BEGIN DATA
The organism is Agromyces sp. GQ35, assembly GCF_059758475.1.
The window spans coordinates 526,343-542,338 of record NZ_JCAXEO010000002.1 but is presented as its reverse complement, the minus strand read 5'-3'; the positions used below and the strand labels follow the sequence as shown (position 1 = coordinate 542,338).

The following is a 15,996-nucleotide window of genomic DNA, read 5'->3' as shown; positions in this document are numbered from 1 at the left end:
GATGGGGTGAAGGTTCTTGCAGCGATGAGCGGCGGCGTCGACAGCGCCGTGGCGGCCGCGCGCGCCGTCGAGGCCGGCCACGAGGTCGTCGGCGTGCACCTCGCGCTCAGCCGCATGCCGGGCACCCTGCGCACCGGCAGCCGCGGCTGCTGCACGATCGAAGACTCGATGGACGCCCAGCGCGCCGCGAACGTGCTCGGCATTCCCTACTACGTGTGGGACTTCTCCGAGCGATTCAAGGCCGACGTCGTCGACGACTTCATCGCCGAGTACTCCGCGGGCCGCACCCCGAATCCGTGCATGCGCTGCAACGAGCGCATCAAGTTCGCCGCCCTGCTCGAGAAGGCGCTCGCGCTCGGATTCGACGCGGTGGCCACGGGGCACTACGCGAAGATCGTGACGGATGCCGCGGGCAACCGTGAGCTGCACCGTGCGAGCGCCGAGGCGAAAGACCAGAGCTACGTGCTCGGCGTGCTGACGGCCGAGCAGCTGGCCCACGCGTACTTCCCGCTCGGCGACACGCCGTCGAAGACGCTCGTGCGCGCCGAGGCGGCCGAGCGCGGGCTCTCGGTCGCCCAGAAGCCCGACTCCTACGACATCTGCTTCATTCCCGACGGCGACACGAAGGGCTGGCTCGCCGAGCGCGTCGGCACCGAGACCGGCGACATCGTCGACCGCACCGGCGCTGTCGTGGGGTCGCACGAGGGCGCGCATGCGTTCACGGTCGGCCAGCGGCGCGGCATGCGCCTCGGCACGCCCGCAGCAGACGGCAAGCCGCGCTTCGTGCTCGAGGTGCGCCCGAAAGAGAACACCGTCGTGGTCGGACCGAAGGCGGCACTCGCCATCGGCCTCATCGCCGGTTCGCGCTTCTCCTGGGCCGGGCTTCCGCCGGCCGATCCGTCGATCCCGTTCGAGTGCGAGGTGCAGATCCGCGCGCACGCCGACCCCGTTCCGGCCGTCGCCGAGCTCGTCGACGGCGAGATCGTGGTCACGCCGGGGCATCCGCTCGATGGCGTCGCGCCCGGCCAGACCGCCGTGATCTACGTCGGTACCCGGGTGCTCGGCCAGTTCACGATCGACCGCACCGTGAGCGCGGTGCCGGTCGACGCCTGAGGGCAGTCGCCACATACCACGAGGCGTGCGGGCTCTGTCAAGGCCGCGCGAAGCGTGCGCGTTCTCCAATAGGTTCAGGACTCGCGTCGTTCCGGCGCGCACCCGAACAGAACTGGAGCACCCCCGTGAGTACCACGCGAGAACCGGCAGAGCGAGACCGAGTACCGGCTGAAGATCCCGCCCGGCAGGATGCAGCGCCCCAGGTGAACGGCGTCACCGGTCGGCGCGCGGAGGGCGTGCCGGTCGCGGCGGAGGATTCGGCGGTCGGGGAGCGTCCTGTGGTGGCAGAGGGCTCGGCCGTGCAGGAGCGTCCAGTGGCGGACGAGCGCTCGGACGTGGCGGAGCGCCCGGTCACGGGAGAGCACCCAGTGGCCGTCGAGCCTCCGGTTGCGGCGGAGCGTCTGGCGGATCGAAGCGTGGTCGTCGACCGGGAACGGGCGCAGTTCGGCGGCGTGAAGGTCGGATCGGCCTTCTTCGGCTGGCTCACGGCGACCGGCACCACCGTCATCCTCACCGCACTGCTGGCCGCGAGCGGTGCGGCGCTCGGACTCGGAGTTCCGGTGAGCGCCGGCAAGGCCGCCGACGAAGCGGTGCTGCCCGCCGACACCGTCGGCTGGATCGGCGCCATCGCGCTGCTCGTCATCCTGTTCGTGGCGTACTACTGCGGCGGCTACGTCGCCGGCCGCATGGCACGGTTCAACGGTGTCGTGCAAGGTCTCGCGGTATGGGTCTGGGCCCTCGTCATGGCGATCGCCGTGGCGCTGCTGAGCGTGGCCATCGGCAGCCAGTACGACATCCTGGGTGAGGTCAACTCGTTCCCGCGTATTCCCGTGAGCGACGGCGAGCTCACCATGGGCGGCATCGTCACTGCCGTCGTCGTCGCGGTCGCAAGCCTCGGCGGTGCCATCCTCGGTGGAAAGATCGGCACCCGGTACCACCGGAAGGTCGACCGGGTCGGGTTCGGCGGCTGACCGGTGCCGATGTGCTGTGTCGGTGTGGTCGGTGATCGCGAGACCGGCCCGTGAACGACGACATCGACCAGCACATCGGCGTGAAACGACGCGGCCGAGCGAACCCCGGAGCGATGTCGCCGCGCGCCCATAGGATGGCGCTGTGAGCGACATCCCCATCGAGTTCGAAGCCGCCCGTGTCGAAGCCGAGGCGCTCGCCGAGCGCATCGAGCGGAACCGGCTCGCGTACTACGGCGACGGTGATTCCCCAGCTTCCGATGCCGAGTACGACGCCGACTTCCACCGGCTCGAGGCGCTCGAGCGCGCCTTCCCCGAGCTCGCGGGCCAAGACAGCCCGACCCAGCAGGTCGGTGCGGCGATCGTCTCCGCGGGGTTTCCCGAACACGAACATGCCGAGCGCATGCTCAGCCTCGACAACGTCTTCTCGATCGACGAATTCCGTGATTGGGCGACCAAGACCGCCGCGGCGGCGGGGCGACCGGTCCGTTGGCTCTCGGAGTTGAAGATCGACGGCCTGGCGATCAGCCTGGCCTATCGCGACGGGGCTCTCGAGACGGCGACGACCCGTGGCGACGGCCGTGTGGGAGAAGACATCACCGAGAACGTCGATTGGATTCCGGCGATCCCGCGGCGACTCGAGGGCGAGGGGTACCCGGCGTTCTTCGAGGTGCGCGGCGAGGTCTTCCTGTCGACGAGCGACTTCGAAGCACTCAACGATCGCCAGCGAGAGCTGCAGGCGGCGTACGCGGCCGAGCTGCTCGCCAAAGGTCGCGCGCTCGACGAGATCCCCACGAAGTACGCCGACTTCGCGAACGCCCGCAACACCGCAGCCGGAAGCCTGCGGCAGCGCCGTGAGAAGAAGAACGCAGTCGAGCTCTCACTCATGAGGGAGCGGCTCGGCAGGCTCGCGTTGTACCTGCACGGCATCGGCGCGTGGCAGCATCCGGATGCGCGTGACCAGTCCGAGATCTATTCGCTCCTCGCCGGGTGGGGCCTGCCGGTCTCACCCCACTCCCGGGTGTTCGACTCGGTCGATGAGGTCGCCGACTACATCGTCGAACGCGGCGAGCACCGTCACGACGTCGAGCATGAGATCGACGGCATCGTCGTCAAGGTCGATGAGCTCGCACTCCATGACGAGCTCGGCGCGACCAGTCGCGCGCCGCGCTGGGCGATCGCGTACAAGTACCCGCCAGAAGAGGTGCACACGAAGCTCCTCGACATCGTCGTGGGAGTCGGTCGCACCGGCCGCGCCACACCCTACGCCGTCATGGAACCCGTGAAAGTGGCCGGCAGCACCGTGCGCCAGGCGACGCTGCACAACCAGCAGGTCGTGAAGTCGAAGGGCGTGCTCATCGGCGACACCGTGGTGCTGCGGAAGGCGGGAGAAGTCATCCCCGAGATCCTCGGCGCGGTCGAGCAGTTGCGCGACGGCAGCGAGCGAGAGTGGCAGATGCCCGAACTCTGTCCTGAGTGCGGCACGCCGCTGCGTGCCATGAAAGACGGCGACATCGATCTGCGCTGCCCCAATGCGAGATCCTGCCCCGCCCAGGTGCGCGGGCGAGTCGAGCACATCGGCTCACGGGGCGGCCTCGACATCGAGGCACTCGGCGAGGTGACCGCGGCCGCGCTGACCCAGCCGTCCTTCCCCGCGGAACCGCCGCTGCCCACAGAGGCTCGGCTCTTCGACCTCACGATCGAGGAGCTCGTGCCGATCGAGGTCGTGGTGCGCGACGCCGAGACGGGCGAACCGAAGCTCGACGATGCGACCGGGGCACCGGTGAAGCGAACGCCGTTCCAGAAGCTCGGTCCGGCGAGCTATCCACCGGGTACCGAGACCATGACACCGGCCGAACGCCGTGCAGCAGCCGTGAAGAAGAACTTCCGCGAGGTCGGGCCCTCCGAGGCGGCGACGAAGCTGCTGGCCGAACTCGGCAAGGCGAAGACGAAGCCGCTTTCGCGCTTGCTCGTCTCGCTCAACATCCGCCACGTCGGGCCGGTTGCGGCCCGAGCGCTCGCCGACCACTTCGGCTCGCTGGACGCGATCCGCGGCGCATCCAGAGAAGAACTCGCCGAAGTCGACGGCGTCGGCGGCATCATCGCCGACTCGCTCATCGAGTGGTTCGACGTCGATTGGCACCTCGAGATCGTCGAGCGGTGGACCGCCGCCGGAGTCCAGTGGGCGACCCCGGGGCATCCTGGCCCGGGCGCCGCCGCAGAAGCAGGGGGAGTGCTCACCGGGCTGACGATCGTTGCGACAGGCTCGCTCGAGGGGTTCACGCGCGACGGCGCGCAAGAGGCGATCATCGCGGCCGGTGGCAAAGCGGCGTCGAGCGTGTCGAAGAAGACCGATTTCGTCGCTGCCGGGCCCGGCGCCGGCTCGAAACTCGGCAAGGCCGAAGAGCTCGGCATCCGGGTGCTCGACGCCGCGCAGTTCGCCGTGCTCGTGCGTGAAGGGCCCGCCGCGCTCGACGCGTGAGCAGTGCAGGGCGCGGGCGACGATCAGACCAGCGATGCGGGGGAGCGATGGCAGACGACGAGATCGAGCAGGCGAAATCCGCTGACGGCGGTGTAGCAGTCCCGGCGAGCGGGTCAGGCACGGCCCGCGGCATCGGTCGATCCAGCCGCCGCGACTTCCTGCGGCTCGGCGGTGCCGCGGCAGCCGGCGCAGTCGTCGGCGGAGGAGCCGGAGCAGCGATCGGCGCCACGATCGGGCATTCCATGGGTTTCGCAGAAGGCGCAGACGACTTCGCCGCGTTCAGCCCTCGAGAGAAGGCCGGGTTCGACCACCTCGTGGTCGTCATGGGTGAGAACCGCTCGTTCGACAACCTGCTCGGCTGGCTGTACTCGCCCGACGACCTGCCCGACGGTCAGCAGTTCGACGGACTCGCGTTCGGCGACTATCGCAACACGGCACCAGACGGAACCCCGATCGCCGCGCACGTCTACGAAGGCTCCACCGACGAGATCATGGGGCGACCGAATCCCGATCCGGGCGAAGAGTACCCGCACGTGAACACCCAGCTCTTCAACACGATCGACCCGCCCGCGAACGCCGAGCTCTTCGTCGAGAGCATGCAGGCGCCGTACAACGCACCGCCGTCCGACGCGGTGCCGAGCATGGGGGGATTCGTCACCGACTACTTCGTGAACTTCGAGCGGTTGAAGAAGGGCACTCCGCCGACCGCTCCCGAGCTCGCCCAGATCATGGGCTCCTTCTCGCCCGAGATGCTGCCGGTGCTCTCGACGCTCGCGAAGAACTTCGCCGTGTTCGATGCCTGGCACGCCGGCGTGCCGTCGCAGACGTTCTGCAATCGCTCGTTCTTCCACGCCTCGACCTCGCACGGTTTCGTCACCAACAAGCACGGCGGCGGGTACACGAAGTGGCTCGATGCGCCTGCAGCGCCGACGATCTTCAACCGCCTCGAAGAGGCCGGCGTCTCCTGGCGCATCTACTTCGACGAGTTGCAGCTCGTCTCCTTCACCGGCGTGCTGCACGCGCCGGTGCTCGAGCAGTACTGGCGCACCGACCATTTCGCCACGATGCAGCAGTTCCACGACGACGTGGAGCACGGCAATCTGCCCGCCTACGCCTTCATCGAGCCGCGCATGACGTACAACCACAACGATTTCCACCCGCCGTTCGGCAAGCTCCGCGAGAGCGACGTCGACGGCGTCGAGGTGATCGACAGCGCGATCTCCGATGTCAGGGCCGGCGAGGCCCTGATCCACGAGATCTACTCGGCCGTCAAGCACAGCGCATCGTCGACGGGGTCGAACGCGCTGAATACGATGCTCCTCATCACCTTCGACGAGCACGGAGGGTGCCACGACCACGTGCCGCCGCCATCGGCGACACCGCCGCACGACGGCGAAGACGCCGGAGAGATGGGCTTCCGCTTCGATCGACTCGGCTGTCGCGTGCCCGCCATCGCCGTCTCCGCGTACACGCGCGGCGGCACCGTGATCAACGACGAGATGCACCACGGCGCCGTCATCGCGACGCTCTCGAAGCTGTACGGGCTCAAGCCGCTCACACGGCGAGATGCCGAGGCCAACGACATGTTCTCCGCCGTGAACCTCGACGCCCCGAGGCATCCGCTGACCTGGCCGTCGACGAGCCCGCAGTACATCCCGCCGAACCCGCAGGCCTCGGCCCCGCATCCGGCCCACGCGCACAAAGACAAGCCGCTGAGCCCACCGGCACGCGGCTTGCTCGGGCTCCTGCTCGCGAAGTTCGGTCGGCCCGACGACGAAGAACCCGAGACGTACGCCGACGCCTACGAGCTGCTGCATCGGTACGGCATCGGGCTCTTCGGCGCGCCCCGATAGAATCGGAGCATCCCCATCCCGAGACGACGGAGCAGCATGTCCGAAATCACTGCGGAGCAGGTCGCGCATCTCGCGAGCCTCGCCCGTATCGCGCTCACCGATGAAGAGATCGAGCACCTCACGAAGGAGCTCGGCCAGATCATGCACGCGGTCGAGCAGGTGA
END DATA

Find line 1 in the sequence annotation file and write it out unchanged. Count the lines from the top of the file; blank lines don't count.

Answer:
The organism is Agromyces sp. GQ35, assembly GCF_059758475.1.